When Goldman Sachs unveiled its Marcus personal lending and savings platform two years ago, the move was hailed as the investment bank’s push into a far less glamorous, even boring corner of finance. Famous for it’s dominance as a trading house and a banker to the world’s largest companies, Goldman bet big on Marcus as a digital-first banking app where ordinary people could find attractively-priced personal loans and savings rates. Since, Marcus has lent out over $4 billion to more than 2 million customers, and it has a further $29 billion in deposits.
Now comes a big twist. In a memo obtained by Forbes, Goldman says it will merge Marcus with its $1.5 trillion investment management business, creating a new consumer and investment management division. Currently, Goldman’s IMD business contains Goldman Sachs Asset Management, which runs dozens of strategies across all markets for institutional investors, and its private wealth management division, which helps wealthy families and foundations manage their money. Goldman says the merger of Marcus with this unit will now lead to a broader wealth management offering and should accelerate Marcus’s growth by increasing both its customer base and distribution channels.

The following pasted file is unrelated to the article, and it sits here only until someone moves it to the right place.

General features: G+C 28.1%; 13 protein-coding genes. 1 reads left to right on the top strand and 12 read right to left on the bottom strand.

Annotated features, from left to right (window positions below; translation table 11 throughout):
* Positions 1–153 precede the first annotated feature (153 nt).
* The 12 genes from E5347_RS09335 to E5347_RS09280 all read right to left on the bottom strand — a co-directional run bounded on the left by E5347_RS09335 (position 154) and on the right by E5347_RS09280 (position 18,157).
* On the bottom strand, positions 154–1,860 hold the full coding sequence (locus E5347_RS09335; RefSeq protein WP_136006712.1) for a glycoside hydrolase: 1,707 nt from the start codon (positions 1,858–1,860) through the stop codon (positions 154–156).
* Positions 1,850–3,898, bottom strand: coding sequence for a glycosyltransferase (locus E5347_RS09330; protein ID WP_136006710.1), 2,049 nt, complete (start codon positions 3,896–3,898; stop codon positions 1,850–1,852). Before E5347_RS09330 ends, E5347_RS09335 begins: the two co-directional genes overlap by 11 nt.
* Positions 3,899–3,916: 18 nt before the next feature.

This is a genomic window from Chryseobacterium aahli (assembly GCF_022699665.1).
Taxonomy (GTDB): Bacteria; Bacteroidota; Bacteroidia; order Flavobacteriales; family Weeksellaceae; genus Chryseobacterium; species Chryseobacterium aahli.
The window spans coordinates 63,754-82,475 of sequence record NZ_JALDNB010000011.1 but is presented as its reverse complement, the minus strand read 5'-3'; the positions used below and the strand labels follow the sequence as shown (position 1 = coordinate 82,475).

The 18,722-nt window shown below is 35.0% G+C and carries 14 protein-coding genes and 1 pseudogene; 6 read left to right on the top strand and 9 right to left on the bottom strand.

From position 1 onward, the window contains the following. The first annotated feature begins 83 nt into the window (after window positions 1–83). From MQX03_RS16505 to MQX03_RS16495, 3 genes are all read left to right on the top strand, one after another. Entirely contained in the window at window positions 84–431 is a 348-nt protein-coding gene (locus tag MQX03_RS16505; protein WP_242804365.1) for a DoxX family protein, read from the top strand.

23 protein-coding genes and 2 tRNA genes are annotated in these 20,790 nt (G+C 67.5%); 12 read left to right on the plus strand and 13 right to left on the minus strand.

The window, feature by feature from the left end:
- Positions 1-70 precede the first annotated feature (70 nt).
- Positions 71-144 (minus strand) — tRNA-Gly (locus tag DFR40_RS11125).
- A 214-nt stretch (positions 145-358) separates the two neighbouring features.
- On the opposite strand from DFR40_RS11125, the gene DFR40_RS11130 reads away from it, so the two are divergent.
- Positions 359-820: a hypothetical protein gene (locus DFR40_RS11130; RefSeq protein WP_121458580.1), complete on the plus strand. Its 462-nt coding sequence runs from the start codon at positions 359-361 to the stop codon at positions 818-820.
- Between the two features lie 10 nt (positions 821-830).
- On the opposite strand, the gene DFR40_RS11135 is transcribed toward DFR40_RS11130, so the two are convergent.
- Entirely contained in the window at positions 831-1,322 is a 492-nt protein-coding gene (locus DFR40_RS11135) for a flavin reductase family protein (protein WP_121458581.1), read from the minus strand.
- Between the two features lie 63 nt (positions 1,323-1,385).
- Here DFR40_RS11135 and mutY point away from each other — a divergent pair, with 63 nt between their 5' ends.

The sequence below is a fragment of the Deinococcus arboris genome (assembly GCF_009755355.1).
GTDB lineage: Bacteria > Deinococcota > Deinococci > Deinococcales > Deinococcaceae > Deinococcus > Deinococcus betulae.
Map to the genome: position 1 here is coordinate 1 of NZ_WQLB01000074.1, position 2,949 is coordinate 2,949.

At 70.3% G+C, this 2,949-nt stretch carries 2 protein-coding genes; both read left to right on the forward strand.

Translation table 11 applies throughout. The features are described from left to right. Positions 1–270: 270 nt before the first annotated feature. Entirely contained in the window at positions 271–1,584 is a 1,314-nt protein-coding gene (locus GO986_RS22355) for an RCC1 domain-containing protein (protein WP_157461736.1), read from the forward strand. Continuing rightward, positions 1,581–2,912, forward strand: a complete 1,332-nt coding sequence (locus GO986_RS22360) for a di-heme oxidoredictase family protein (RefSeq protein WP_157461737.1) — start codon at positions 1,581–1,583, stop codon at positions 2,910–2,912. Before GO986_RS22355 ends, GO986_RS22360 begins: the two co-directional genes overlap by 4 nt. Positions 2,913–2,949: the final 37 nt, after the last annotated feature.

“We plan to launch a broader wealth management offering – combining Marcus’ digital capabilities with the more established sales channels and products currently housed within the Investment Management Division,” David Solomon, Goldman’s recently appointed CEO, John Waldron, the firm’s new COO, and Stephen Scherr, the head of its retail bank, said in a memo to employees.
For Marcus customers, the reorganization indicates they could soon see far more than Goldman-branded loans and interest bearing deposits, gaining access to a host of products the bank normally runs for institutional and high net worth clients. Another area of growth Solomon, Waldron and Scherr…